Thanks to Covid-19, wearing masks has been a new normal nowadays. Although a significant portion of the population in Kathmandu used to wear masks before that also, it is no doubt that the use has been essential after the pandemic.
Whereas masks have felt confining to some users, many enthusiastic minds have come forward in this alarming time to use the compulsory use of masks as an opportunity to flourish. Many companies have begun customising masks and selling them home and abroad, hoping that would give them a long-term business opportunity although its sustainability is still open to question.
Rabi C Malla of Kolpa Store, a small-scale company that produces handmade products using traditional skills and natural materials, says he had thought of making reusable masks for Nepalis so that the people could afford using masks to prevent themselves from pollution. He had never dared to implement that idea although, but the Covid-19 crisis forced him to think out of the box.
“In the beginning days of the Covid-19 crisis, people sold disposable masks at a very high price in the black market as if masks are affordable for the rich only. So, we started making masks that people could use at an affordable price.”
In its bid to give a variety of choices, Kolpa gradually resorted to customising the masks as requested by the buyers.
Meanwhile, Mishus, a fashion brand company owned by fashion designer Mishu Shrestha has been making and exporting designer masks for the past few months. Likewise, Kokroma, a startup that produces and sells Nepali-design baby clothes, has been manufacturing customised masks since the announcement of the lockdown in Nepal in March.
Nepal Mask, Mask Nepal, and Mask Nakab are other small businesses whose only product is customised masks. They all started after the outbreak of the pandemic.
The range of varieties that these businesses have been offering the customers is wide. From slogans written on the masks to the images of the sun and moon emblazoned on them, the choice is endless and all on the customers’ preferences.
For example, Mishus has been designing masks for weddings as well. Likewise, there are many popular mask designs in the market like Dhaka print, rubber print, logos, African print, print of own face, print of the customers’ favourite cricket and football clubs with their logos, and whatnot.
Kolpa Store claims that the demand for their ‘hand-made’ and customised masks is very high in the market currently. Malla of the store states, “We won’t be able to mass-produce masks. But, we have enough orders to keep us busy the whole day.”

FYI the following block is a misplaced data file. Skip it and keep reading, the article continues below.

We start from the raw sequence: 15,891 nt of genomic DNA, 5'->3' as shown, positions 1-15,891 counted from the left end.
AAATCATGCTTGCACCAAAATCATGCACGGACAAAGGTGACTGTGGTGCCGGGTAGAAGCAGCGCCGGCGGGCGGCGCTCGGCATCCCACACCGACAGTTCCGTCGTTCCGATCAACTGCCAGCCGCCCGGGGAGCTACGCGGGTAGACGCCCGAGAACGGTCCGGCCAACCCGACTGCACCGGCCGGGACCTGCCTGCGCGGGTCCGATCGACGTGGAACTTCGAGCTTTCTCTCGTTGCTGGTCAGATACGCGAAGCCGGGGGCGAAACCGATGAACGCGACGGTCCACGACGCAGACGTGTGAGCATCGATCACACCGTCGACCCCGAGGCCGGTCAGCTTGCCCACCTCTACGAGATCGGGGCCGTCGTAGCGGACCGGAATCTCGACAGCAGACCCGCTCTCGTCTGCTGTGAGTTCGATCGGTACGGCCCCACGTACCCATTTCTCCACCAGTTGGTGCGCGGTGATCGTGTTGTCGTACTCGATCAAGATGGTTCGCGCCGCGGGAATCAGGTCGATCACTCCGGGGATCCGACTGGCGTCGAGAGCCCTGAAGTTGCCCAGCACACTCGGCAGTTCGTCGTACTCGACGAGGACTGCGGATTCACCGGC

Likewise, Rewati Gurung, the founder of Kokroma, also shares the same. Her company has already sold masks to the Nepal Army, United Nations agencies, private schools, religious organisations, and INGOs, in Nepal and abroad after designing them as they demanded. Nepali and Indian military officials during a recent visit of the Indian Army Chief Manoj Mukund Naravane had used the masks customised by Kokroma during their official meetings.
“We receive orders almost daily. So far, we have shipped some 75,000 masks since the lockdown to the clients in several countries in Europe, and the USA,” Gurung says. Likewise, Mishu Shrestha of Mishus says, “Mishus masks have been very well recognised internationally. Customers can find our product on Amazon also besides other stores in the US and the UK.”
Question of sustainability
The significant amount of sales has given new hope to Gurung of Kokroma as she thinks masks will be a part of life forever, at least in Kathmandu, due to rising pollution or health reasons whatsoever.
“We think that there will always be a need for good quality masks here in Kathmandu, even after the Covid-19 crisis will subside. The city still has poor air quality and the market for affordable, reusable, environmentally friendly masks will continue for some time.”
But, Malla of Kolpa is not sure and he says his company will continue the production as long as there is a demand.
Niraj Khanal, the CEO and co-founder of Antarprerana, a company supporting startups, also agrees with Malla. He asserts businesses that are born from any incidence or situation like Covid-19 or an earthquake may die as fast as it grows. He fears several companies doing the same thing can also be a challenge to the sustainability of the business. But, it also depends on the quality of vision and determination an entrepreneur has, according to him.
“There are many two types of business: scope business and interest/vision business,” he explains, “Those who do scope business convert their business as per the market demands. Those who are stepping into this business seeing the scope would see scope in other things in the coming days. They might try different things as the level of competition in a sector becomes challenging.”
“But, entrepreneurship is an interest or vision business. It is to create a scope where there is none. It is to hit the real problem of the people and to bring long term solution of that problem,” he says hoping customising masks can survive only if it adopts this model.